Summer Flowers

Summer Flowers: Columbine

Ornamental Flowers Articles.

Scientific Classification

Kingdom:     Plantae
(unranked):     Angiosperms
(unranked):     Eudicots
Order:        Ranunculales
Family:        Ranunculaceae
Subfamily:        Thalictroideae
Genus:        Aquilegia

Summer Flowers: Columbine
Photo by: Juan José Sánchez

Aquilegia (common names: (Columbine or Granny’s Bonnet) are a variety comprising of 60 to 70 types of perennial plants seen in woodlands, meadows and at higher altitudes all over the Northern Hemisphere, popular for their spurred petal flowers.

Aquilegia is the genus name, a derivative of the Latin word for eagle (Aquila), since the flower petals are in the form that resembles the eagle’s claws. The general name “columbine” derives from the Latin word for “dove”, this is because the flower, when inverted, resembles five doves clustered together.

Anatomy

Each bell-shaped flower swaying loosely comprises of 5 petals that flash out from the base, encircled with 5 large sepals. The long nectar carrying spurs bend toward the back of the flowers. The sepals and petals arrive in combinations of different colors and shades of pink, red, light blue, purple, yellow and white and these perennials blossom in purple, red, pink, white, blue and yellow. The leaves are attractive and the plant is airy.

Even though the columbine flowers display  a variety of colors, the superb form of the columbine flowers adds equal value irrespective of their color. Apart from their remarkable stamens and their logo “spur”, columbine flowers dip, and their center at times looks  like a honeycomb.

GROWING THE PLANT AT HOME

Summer Flowers: Columbine

Photo by: Lionnel Rousset

Preparation for Planting

Columbine flourishes in bright sunlight, fertile and properly drained soil. Limited shade suits the growth of columbine flowers in any climate. Even though in places like Southern California and Florida more shade than sun is favorable.

Set these in the garden bed by loosening the soil with the tiller or garden fork as deep as 12-15 inches and then add a layer of 2 – 4 inches of compost. Make a hole double the diameter of the pot containing the plant. Gently remove the plant from the container and lower it into the hole so that the upper part of the root ball is in level with the surface of the soil. Fill in around the root ball with care and gently firm the soil. Water sufficiently.

In case you are planting your seeds indoors, a bit of pre-chilling is good. 8 – 12 weeks earlier to the end of the frost date,  take some damp potting soil in a plastic bag, embed the seeds in it and refrigerate. Plant them in pots and transfer to a warmer area.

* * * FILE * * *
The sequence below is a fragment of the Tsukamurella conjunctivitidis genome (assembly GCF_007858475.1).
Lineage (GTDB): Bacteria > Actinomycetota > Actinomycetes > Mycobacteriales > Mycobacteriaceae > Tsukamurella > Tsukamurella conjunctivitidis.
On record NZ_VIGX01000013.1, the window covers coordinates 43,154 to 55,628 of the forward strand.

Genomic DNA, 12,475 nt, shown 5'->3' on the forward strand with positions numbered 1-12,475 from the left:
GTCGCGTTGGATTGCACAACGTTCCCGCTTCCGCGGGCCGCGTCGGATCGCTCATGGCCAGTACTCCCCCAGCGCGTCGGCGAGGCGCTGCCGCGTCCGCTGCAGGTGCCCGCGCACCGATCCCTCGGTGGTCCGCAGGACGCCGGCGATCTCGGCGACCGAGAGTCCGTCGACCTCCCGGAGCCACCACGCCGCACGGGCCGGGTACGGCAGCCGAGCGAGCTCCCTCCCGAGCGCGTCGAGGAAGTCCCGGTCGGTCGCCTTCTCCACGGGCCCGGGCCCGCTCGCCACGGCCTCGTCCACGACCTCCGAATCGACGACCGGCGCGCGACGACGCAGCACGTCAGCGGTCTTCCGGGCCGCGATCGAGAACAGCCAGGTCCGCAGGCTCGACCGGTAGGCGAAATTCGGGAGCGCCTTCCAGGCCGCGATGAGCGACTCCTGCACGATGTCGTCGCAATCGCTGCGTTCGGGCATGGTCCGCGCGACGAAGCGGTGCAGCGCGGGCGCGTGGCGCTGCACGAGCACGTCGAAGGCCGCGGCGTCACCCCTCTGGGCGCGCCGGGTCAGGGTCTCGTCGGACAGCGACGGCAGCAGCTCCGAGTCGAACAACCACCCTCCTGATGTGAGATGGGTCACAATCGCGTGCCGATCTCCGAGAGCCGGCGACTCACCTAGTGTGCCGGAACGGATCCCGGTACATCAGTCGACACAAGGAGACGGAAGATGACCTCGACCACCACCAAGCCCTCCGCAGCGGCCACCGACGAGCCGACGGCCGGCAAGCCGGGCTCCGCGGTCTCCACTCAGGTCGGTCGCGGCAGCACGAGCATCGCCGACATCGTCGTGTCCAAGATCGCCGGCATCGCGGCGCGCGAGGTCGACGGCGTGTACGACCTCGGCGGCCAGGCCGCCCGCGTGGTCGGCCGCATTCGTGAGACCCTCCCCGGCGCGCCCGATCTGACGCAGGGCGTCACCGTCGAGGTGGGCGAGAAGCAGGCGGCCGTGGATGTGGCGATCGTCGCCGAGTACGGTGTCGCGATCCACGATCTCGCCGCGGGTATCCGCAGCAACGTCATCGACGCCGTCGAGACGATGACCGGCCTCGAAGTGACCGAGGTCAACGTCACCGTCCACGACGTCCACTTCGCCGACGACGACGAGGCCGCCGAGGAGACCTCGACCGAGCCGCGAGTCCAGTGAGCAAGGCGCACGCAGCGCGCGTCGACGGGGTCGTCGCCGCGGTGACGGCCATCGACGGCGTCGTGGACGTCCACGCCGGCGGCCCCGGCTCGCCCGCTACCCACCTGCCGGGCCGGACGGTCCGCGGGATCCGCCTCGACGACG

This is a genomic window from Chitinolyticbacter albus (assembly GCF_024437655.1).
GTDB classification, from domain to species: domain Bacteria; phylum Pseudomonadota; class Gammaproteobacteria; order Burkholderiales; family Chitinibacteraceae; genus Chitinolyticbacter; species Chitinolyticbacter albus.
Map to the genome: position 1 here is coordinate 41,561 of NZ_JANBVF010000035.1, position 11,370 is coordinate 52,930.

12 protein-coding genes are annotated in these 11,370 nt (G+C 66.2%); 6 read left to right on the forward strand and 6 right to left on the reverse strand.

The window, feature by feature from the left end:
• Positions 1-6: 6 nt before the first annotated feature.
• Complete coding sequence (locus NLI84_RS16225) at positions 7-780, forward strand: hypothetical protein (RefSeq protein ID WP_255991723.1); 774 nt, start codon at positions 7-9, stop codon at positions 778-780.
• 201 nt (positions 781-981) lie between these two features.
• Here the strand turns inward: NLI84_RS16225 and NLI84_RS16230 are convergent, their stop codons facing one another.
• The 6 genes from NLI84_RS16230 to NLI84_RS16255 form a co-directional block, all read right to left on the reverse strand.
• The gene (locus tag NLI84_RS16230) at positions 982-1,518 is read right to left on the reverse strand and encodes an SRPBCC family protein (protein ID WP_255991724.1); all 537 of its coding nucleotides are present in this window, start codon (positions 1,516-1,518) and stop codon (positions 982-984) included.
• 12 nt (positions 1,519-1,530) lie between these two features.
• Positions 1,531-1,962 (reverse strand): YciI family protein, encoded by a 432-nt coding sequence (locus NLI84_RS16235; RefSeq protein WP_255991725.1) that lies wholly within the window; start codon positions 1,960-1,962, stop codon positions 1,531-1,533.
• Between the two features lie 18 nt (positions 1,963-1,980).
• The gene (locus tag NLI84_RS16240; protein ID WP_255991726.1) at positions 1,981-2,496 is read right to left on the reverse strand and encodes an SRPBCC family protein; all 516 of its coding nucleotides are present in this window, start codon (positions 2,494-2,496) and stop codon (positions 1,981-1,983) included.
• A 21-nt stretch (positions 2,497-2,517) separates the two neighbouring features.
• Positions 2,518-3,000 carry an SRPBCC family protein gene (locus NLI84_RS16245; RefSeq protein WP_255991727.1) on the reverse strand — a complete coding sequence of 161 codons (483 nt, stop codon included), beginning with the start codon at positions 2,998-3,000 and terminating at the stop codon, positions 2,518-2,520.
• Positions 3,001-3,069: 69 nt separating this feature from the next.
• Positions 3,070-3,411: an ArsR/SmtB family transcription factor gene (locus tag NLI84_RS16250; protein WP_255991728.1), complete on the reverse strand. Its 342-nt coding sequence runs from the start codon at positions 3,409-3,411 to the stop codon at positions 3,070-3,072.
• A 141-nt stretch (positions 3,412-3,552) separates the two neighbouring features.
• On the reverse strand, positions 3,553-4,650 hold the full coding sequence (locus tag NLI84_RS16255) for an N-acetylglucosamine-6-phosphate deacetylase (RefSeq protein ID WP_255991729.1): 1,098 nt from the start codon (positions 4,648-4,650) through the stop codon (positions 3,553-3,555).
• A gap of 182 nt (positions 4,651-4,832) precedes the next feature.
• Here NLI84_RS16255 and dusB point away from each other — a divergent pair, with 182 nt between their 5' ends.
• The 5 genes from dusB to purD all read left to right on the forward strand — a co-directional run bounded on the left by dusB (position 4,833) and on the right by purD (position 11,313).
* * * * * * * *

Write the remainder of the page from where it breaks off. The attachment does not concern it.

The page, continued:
Planting

The normal suggestion for columbine plant is “partial shade”; however, there a lot of exceptions.  Grow your columbine in a properly drained soil. In the wild, they often grow on rocky ledges, these columbine flowers resist drought, and so  the Aquilegia Canadensis are ideal for xeriscaping. Begin Aquilegia from plant or seeds. Sow the seeds directly in spring, they need light for germination hence just lower them on the surface of the soil and scantily cover them with soil, Aquilegia, being perennial,  requires a period of two years between planting seeds and blooming.

Placement and Watering

Based on the different types of columbine, plant them 1 – 3 feet apart in spring and water thoroughly.

Flowering Period

According to the weather columbine flowers bloom  for 4 – 6 weeks from late spring to summer.

After Bloom Care

Summer Flowers: Columbine

Photo by: Stan Shebs

Leaf miner is one among the usual pest that attack columbine. These are fly larvae that feed inside the leaf. This damage appears  as light-colored winding tunnels in the surface of the leaves. Snip the leaves that this pest affects after the flowering of the plants; the fresh leaves that grow later in that season will not  fall victims to the  leaf miner.

As Cut Flower

In spite of their delicate outward show, columbine is best as cut flowers. Their shelf life is remarkably long. Under proper conditions the stalks remain stiff.

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